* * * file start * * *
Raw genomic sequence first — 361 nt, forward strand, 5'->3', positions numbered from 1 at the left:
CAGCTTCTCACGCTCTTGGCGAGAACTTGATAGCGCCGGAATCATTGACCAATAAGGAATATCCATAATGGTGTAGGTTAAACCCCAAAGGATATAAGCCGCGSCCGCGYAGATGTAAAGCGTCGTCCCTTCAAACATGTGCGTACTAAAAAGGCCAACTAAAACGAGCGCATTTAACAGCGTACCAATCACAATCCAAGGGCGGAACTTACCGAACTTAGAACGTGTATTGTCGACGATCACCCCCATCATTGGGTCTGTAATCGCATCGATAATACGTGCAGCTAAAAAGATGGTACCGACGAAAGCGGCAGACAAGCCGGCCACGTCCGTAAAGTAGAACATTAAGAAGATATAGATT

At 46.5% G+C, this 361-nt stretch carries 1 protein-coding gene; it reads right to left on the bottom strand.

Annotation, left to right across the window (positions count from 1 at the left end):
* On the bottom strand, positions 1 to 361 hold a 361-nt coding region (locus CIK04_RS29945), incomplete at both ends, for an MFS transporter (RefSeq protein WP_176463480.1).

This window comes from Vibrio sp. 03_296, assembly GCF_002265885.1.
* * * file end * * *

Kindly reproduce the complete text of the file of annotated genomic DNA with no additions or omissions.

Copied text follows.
Raw genomic sequence first — 361 nt, forward strand, 5'->3', positions numbered from 1 at the left:
CAGCTTCTCACGCTCTTGGCGAGAACTTGATAGCGCCGGAATCATTGACCAATAAGGAATATCCATAATGGTGTAGGTTAAACCCCAAAGGATATAAGCCGCGSCCGCGYAGATGTAAAGCGTCGTCCCTTCAAACATGTGCGTACTAAAAAGGCCAACTAAAACGAGCGCATTTAACAGCGTACCAATCACAATCCAAGGGCGGAACTTACCGAACTTAGAACGTGTATTGTCGACGATCACCCCCATCATTGGGTCTGTAATCGCATCGATAATACGTGCAGCTAAAAAGATGGTACCGACGAAAGCGGCAGACAAGCCGGCCACGTCCGTAAAGTAGAACATTAAGAAGATATAGATT

At 46.5% G+C, this 361-nt stretch carries 1 protein-coding gene; it reads right to left on the bottom strand.

Annotation, left to right across the window (positions count from 1 at the left end):
* On the bottom strand, positions 1 to 361 hold a 361-nt coding region (locus CIK04_RS29945), incomplete at both ends, for an MFS transporter (RefSeq protein WP_176463480.1).

This window comes from Vibrio sp. 03_296, assembly GCF_002265885.1.